1136 Lane Hall
204 S. State Street
Ann Arbor, MI
Current IRWG/Rackham Graduate Student Research Award Recipients (2012-13)
What Makes Sex Pleasurable? Women's and Men's Experiences of Solitary and Partnered Sexual Pleasure
Previous research suggest that sexual pleasure is a multifaceted construct, encompassing not only physical pleasure but a number of partner- and context-related factors. In the current study, I will use focus groups to explore LGBQ and heterosexual women's and men's experiences of pleasure during solitary and partnered sexual situations. My qualitative analysis will focus on how individuals define sexual pleasure, with attention to variation between and within gender, sexual identity, and age groups.
In Their Own Words: Exploring Family Pathways to Housing Instability
This is a qualitative study utilizing narrative methodology to better understand the needs and experiences of mothers experiencing housing instability. One-on-one interviews will be conducted with 24 women with dependent children who are receiving emergency housing support from an agency in Detroit. A narrative approach recognizes women as the experts of their own lives, and provides insight into and identification of life events that contribute to future housing instability. This will result in an ability to develop proactive, client-informed interventions that reduce future housing instability, thus improving the health and well-being of families at risk for housing instability and homelessness.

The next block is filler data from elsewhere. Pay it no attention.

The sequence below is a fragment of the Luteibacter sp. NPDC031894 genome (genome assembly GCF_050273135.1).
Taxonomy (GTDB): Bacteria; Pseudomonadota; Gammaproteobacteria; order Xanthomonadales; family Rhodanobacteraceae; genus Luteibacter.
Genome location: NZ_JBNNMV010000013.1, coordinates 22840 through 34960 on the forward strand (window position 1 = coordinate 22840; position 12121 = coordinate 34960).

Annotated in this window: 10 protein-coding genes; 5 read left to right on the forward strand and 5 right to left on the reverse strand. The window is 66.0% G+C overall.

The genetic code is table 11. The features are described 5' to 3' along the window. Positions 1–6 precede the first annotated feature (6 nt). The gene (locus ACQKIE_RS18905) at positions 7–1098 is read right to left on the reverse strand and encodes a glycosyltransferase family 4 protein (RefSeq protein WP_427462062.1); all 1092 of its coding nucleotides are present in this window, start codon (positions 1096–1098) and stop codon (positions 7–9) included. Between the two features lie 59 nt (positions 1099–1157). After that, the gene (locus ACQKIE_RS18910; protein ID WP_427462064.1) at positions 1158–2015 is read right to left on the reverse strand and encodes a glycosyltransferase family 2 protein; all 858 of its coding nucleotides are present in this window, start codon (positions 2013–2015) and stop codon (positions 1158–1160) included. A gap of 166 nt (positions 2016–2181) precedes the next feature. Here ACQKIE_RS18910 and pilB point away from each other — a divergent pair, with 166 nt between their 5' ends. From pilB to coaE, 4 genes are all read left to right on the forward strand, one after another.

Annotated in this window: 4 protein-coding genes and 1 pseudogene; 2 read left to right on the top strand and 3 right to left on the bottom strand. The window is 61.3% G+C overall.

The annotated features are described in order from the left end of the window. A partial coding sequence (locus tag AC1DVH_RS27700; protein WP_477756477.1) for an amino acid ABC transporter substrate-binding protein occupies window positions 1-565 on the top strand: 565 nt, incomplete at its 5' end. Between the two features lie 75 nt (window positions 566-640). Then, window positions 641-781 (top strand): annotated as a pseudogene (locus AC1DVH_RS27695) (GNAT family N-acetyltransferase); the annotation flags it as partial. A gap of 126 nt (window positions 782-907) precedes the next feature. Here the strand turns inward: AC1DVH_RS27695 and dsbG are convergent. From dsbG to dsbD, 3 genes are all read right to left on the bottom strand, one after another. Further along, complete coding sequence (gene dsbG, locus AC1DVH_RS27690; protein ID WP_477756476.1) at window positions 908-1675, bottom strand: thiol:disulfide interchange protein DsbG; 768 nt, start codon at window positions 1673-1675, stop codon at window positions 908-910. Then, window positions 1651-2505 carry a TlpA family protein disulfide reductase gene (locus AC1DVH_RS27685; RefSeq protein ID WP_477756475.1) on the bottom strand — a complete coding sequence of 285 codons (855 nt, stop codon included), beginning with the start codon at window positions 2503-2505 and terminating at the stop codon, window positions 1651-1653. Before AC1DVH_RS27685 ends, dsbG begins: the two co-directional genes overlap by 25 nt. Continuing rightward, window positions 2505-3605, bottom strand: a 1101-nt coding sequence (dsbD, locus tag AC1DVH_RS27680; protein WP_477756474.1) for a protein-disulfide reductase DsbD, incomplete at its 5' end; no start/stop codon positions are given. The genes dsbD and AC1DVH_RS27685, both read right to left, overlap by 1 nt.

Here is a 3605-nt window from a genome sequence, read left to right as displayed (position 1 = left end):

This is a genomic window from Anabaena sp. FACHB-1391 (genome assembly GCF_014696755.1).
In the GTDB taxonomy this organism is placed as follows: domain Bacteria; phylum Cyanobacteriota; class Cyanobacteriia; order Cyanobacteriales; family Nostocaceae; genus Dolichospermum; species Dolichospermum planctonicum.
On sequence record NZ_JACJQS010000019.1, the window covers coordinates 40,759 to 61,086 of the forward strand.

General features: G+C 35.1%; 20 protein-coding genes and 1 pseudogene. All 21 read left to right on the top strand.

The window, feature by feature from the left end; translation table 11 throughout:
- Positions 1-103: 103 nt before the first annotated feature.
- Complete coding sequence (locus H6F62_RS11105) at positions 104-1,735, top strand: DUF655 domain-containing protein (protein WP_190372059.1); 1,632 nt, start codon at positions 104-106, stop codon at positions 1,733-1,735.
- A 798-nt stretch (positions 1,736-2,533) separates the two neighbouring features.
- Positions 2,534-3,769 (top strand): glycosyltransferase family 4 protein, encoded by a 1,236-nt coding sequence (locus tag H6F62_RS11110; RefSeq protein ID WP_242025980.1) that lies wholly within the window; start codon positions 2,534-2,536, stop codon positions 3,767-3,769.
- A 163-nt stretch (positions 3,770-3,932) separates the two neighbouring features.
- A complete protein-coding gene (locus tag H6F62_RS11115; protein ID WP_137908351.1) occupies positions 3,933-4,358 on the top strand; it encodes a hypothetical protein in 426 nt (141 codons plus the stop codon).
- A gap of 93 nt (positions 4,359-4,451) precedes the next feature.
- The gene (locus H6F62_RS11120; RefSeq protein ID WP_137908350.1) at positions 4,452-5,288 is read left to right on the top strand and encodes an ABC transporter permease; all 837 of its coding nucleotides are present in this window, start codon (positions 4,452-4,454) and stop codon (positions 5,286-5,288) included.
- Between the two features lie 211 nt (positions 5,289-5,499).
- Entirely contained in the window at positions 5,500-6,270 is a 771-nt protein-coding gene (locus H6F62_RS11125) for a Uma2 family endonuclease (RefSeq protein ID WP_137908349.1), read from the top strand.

The Extremely Precocious Child: Gender and the Construction of the Child Prodigy in Russia, 1880s-1960s
This dissertation examines the gender construction of child prodigies in and through the responses they evoked in scientists, artists, educators, and the lay public of Russia from the late-19th century to the 1960s. Through a series of case studies, the project analyzes how gender conceptions have structured the scientific, literary, and artistic representations of child prodigies of both sexes and how, in turn, these representations played a key role in the solidification of sex-gender (in)equality and difference, simultaneously threatening and reasserting the stability of the social order in late Imperial Russia and the Soviet Union.